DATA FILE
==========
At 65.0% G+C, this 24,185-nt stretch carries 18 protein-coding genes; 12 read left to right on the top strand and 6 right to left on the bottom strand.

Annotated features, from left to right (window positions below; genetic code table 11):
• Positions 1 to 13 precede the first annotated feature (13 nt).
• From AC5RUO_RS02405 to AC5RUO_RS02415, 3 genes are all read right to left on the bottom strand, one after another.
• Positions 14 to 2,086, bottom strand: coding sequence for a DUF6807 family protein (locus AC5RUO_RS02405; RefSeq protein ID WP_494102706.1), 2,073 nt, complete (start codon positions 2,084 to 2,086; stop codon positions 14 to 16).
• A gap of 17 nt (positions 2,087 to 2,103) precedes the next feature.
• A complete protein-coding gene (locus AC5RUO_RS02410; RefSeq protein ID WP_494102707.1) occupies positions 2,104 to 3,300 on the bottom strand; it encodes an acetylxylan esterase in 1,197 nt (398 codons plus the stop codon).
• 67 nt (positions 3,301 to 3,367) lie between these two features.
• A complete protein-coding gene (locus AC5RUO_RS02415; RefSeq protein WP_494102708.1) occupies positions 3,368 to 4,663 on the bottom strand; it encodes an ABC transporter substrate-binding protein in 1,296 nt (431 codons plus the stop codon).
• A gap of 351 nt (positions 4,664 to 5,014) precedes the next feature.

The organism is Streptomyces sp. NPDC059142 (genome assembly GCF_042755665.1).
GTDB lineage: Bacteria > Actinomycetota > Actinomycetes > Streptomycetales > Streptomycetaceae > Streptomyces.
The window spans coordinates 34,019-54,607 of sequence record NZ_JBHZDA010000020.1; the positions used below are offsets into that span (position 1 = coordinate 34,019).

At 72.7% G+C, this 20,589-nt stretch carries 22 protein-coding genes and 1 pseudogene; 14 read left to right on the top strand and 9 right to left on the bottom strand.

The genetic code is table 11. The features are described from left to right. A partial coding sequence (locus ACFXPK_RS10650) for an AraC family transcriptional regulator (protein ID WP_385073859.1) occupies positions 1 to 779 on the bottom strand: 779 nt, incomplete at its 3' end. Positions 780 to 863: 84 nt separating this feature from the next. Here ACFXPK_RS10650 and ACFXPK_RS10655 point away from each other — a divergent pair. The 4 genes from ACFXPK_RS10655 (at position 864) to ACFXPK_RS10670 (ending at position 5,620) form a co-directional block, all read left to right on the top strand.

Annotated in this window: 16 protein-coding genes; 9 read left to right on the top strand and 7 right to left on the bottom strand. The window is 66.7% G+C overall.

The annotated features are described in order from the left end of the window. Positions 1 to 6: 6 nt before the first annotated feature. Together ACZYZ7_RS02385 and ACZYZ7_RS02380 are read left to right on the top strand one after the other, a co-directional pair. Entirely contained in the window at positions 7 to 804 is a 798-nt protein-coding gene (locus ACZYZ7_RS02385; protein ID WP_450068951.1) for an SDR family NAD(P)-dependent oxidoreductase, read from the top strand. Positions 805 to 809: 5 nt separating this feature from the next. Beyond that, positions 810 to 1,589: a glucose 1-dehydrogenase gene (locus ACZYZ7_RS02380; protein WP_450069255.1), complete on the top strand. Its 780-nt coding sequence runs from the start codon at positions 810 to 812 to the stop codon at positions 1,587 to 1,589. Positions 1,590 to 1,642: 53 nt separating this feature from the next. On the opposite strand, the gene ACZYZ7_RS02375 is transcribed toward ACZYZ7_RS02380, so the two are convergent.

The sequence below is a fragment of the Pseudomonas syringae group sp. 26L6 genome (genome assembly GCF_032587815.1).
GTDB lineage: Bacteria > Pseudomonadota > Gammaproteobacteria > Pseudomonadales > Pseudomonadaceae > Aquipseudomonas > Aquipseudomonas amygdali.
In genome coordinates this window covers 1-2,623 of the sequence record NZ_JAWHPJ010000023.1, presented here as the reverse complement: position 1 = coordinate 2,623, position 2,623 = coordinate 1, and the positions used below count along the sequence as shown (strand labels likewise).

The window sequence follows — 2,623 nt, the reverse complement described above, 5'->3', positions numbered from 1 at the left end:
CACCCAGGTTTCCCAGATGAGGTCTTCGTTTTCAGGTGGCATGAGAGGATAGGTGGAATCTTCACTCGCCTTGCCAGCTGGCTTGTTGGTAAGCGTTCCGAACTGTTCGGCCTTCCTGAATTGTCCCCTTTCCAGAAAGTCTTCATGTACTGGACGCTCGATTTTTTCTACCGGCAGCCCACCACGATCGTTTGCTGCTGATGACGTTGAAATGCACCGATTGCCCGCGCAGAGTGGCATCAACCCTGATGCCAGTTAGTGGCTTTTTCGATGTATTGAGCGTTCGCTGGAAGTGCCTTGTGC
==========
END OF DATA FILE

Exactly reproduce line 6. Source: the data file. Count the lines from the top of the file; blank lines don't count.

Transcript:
• A gap of 17 nt (positions 2,087 to 2,103) precedes the next feature.